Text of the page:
Responding to mounting questions, Hillary Clinton—the former U.S. secretary of state and a presumptive presidential candidate—said this week that she “opted for convenience” by using a personal email account instead of her official one.
But let’s be real: There’s absolutely nothing convenient about setting up a private email server, as Clinton says she did in her Chappaqua, New York, home. And security experts say her system may have had vulnerabilities that could have exposed correspondence to hackers and government snooping.
Setting up a server is no simple task. “It’s a pretty big job to maintain a server like that and make sure it’s properly configured,” says Peter Firstbrook, an Internet security researcher at Gartner. Firstbrook says such an endeavor is “highly unusual.” He has not heard of any companies whose executives had set up personal servers for work emails, let alone government officials.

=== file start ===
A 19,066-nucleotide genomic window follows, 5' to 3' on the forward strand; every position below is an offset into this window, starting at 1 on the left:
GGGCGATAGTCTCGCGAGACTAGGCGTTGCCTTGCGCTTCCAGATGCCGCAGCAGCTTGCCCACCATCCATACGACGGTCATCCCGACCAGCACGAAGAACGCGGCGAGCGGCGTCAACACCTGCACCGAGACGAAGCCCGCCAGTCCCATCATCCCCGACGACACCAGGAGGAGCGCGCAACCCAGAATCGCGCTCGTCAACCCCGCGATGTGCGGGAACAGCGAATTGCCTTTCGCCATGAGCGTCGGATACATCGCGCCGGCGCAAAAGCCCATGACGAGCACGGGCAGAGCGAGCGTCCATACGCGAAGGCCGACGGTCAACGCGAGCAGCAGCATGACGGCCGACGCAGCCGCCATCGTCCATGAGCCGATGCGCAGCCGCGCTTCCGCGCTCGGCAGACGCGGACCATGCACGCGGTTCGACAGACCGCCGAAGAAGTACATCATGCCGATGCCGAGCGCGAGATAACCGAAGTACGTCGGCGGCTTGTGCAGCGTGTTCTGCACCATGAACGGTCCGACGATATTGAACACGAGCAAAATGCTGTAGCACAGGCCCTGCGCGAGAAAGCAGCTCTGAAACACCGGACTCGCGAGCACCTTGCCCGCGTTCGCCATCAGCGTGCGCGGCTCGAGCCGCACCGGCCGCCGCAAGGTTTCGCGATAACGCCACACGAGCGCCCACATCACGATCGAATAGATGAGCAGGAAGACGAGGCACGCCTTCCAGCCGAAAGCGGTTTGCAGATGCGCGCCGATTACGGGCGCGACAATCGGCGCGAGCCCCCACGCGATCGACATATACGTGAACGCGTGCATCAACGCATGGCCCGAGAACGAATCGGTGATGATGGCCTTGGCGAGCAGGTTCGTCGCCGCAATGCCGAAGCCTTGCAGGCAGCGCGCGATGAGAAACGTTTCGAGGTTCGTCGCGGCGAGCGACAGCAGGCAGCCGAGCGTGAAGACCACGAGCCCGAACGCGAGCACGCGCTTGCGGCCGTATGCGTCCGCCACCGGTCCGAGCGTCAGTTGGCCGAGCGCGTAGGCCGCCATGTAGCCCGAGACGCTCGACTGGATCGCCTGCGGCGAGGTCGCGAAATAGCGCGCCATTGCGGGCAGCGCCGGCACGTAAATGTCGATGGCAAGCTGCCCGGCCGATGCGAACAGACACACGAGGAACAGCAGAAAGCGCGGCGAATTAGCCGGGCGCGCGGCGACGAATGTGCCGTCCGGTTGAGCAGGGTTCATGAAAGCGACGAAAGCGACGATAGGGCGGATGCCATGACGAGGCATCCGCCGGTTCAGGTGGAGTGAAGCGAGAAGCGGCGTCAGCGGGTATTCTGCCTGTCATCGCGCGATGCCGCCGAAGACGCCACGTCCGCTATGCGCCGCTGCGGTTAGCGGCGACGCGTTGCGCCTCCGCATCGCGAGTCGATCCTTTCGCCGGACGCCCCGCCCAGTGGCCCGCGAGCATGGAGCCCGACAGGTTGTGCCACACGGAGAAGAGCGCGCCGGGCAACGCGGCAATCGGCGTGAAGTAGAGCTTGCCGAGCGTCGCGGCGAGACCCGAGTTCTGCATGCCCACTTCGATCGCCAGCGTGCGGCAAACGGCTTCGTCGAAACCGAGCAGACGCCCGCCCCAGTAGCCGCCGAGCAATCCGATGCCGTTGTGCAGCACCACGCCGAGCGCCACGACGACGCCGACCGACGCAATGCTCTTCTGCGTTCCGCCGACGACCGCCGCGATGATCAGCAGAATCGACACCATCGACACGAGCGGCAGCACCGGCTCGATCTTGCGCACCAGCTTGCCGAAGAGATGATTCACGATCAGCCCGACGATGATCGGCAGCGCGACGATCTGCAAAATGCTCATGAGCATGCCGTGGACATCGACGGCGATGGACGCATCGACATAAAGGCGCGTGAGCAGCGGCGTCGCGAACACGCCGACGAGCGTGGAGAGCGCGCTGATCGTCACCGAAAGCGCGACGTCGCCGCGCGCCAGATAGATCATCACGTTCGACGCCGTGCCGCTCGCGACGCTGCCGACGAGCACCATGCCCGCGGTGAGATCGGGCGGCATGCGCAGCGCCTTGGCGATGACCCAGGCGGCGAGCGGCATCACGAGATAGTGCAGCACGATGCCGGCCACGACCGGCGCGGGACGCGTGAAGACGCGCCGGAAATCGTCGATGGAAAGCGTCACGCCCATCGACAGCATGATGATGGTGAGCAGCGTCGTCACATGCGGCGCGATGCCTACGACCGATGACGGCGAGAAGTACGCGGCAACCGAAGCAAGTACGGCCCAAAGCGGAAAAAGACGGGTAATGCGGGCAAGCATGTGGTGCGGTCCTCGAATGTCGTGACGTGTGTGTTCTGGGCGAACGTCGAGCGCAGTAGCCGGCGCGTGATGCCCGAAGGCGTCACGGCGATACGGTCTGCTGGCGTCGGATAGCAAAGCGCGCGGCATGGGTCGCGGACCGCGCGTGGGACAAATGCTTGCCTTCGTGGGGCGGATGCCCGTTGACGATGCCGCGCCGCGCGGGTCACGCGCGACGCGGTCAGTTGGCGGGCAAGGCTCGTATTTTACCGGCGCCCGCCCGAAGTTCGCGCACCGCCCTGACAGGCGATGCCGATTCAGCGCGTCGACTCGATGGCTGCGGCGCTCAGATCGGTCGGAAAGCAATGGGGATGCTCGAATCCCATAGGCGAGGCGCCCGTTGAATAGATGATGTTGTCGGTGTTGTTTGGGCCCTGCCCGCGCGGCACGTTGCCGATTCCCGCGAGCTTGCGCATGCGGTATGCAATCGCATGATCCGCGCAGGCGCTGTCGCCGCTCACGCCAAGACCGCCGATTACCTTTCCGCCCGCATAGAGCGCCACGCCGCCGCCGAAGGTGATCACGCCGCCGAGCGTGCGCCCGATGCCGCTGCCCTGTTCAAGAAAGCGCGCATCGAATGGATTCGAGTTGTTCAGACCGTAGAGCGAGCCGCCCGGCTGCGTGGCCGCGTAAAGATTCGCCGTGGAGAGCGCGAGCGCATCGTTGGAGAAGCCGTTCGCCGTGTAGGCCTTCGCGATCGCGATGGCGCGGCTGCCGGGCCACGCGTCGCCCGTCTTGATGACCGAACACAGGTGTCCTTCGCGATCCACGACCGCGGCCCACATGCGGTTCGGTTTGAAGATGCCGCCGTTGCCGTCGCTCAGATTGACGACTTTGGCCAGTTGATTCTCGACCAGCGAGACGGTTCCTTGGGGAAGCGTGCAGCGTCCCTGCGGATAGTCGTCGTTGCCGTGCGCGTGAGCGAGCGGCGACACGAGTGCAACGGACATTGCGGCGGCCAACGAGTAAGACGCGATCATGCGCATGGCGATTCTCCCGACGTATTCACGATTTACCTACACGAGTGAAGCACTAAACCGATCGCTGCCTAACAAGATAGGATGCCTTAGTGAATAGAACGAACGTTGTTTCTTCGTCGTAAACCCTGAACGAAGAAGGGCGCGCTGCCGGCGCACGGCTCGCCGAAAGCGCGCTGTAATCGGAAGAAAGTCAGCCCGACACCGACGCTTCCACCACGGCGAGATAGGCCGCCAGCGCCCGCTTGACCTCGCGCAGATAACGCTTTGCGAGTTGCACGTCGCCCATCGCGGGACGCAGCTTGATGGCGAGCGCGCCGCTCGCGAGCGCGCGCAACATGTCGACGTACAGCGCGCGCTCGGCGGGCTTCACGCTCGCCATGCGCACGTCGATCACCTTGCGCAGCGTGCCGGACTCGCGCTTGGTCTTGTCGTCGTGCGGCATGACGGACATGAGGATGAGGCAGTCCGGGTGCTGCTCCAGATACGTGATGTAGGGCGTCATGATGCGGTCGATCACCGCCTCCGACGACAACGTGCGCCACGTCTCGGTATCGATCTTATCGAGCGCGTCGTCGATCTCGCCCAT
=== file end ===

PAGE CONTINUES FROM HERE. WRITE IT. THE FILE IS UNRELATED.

To set a personal email server, someone would need to:
- Buy a server, which is about the size of a desktop computer.
- Buy an operating system to run the server, most likely a version of Microsoft Windows or Linux.
- Buy an exchange program to manage the flow of emails (Microsoft Exchange Server is the most common).
- Buy a digital certificate to certify that the server has been encrypted.
- Buy a domain name (in this case, clintonemail.com).
- Install the software.
- Install virus and spam filters.
- Set up firewalls, including a message-transfer agent, an email-specific firewall.
- Get a business-class Internet connection—a regular consumer connection likely isn’t reliable enough.
- Configure the devices using the server, such as Clinton’s BlackBerry.